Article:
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Which Is Rarer: Gold or Diamonds?

gold, diamonds
(Image credit: Shutterstock)

Diamonds are forever, and gold is precious, but which is rarer? And does that rarity have anything to do with the price we see at a jewelry store?

The answer, it turns out, isn't as "clear-cut" as you might think.

Gold — a heavy metal — is one of Earth's rarer elements, formed in the collisions of neutron stars, said Ulrich Faul, an Earth scientist and professor at the Massachusetts Institute of Technology.

Then, during the formation of Earth, the heaviest elements gravitated toward Earth's core, said Yana Fedortchouk, an Earth sciences professor and co-director of the Experimental High-Pressure Geological Research Laboratory at Dalhousie University in Halifax, in the Canadian province of Nova Scotia. That means that up near the Earth's crust, large amounts of gold are hard to find. [Photos Dazzling Minerals and Gems]

You can find it, though, in low concentrations. It's "present in a large variety of rocks in the crust," Fedortchouk told Live Science. "But in order to form a deposit, it needs to reach certain concentrations to make mining economically feasible."

According to Fedortchouk, the average concentration of gold in Earth's crust is "very, very low," at 4 parts per billion. In order to produce any minable concentration of gold that could be of market value, the gold deposit would have to be 1,250 times more concentrated, she said.

Diamonds, on the other hand, are a highly pressurized form of a very common element: carbon. In its non-pressurized form, it's known as graphite — the stuff in pencils. Compared with gold, the average concentration of carbon in Earth's crust is approximately 200,000 parts per billion, according to "Fluids in the Earth's Crust: Their Significance in Metamorphic, Tectonic, and Chemical Transport Processes" (Elsevier Science Ltd., 1978), a book written by the noted geologist William Fyfe, who died in 2013.

So, the rarity of diamonds has little to do with their elemental composition; rather, the natural transformation of carbon into diamonds that can be mined is an extremely arduous (and rarely successful) process.  

"Diamonds can only be produced in the Earth's mantle and somehow be brought to the surface, or they can be formed during meteorite impact," but those diamonds are small and never gems, Fedortchouk said. (The mantle is the layer of Earth beneath the crust.)"Diamonds formed deep in the Earth's mantle can be brought up by deep magma or pushed up during the slow uplift of deep rocks during mountain growth processes. But during slow uplift, diamonds get graphitized [turned into graphite] and never make it up to the surface as gem stones."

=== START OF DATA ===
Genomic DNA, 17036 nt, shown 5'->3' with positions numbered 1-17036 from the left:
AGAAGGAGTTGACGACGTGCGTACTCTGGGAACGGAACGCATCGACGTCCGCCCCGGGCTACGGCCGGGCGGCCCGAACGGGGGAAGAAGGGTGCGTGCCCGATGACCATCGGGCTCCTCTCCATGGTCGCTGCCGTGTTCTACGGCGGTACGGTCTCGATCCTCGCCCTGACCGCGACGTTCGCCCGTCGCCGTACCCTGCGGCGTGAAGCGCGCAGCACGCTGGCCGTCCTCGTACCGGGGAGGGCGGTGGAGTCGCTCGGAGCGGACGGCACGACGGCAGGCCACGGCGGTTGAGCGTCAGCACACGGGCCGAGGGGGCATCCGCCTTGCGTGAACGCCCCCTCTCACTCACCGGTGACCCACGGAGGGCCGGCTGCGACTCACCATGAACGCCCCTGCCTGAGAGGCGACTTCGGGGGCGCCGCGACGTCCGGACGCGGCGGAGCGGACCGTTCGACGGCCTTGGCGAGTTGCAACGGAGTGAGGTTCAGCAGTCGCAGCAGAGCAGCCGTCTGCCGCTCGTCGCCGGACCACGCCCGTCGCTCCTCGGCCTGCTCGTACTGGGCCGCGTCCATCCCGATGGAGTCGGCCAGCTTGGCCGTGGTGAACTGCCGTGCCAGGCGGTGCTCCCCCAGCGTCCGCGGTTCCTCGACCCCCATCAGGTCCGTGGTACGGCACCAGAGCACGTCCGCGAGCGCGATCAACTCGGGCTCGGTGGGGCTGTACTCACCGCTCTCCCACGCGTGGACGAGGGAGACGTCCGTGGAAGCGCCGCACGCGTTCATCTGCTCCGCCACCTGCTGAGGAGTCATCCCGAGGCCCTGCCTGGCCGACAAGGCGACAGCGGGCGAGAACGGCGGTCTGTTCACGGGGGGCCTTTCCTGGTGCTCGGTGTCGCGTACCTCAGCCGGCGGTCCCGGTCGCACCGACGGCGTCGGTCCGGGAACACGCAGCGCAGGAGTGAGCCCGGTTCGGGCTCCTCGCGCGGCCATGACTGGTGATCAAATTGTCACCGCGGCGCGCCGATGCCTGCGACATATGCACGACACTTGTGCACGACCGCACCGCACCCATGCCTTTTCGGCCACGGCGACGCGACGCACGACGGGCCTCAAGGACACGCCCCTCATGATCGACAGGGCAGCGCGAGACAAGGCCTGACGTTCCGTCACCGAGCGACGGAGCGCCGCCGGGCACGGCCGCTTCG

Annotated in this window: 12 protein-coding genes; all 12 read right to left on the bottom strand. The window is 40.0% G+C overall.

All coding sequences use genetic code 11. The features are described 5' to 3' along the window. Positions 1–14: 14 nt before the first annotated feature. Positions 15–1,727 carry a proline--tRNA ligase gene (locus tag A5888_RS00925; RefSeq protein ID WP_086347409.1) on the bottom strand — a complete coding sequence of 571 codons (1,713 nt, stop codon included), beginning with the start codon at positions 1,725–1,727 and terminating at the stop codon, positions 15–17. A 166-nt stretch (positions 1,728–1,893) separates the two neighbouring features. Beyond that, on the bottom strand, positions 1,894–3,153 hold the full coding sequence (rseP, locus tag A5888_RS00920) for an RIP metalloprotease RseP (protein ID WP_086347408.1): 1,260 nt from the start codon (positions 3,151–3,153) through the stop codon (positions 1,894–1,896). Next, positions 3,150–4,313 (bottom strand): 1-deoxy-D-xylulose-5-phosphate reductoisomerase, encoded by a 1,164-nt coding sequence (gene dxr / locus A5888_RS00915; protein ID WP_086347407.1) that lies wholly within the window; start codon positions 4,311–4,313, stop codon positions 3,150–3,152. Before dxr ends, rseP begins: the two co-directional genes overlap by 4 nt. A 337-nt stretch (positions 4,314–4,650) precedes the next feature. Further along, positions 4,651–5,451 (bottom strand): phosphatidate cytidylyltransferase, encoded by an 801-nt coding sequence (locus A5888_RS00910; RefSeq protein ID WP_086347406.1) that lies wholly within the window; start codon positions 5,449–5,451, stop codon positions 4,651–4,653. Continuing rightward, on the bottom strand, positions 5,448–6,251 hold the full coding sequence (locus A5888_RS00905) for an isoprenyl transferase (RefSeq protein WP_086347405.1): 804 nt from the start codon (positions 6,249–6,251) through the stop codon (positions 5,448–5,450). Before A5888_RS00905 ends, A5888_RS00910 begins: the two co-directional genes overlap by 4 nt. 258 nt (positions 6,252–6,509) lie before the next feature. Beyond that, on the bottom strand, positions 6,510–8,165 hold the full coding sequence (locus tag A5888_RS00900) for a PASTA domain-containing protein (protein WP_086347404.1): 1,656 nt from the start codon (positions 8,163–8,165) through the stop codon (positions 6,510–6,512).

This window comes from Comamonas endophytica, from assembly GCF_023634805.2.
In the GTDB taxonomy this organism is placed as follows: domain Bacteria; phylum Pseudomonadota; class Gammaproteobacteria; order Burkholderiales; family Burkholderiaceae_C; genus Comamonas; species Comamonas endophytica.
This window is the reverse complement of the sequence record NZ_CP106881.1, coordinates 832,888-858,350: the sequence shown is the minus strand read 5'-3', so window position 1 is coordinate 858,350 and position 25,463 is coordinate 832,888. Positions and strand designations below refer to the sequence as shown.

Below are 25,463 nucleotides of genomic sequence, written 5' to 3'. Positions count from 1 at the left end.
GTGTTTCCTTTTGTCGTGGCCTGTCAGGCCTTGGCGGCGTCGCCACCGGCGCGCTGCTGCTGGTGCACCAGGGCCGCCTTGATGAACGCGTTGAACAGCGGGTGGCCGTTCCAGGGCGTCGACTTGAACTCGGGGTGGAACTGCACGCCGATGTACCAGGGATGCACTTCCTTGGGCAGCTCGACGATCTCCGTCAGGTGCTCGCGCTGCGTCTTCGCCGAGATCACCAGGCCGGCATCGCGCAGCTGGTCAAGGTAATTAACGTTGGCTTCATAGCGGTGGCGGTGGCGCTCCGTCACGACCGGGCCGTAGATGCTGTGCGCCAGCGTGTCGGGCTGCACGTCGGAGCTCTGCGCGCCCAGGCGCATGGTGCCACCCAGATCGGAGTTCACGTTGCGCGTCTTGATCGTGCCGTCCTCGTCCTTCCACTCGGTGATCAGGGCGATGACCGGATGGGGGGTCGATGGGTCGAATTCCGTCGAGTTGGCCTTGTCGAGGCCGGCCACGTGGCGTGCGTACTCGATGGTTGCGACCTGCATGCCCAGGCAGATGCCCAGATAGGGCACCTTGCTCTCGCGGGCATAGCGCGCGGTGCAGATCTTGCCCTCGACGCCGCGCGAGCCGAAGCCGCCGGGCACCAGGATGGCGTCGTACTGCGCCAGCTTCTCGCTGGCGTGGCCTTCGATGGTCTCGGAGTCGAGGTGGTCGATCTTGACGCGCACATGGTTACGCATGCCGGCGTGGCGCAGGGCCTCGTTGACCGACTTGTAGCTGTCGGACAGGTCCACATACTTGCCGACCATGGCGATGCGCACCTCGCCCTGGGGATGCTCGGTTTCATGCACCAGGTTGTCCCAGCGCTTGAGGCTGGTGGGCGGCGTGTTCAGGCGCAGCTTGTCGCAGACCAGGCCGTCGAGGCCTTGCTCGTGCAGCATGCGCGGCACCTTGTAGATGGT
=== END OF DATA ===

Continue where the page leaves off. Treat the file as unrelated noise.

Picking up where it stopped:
The formula required for diamonds to form depends on depth, temperature and pressure: Carbon is buried at least  93 miles (150 kilometers) beneath the Earth's surface, heated to about 2,200 degrees Fahrenheit (1,204 degrees Celsius) under approximately 725,000 pounds of pressure per square inch  (5 billion pascals), and then rapidly brought to the surface by a volcanic eruption to cool. This extraordinary process makes natural, minable diamonds rarer than gold, Fedortchouk said.

But, in its elemental form, gold is significantly rarer than diamonds, Faul told Live Science. After all, carbon is one of the most abundant elements on Earth — especially in comparison to heavier metals like gold — and diamond is simply composed of carbon under immense pressure. 

The invention of synthetic diamonds complicates the question even further. Scientists can re-create the conditions necessary to transform graphite into diamonds in a lab — no volcanic eruption necessary — but the same can't be said for gold (sadly, alchemy is still a pseudoscience). Even though synthetic diamonds are made of the same substance as natural diamonds, according to diamond designer Ritani, synthetic diamonds usually sell for 30 percent less on the market because they aren't considered as valuable.

But does the mere existence of lab-created diamonds make these gems more common than we thought? Faul argues that it does: "Diamonds below a certain size are not worth mining in the first place," he said. "Who wants to buy a diamond that needs a magnifying glass to be seen? Gold is more abundant than large diamonds, but diamonds as a class of material are not particularly rare. I think part of their reputation has to do with amazing public relations!"

Originally published on Live Science.

Live Science Contributor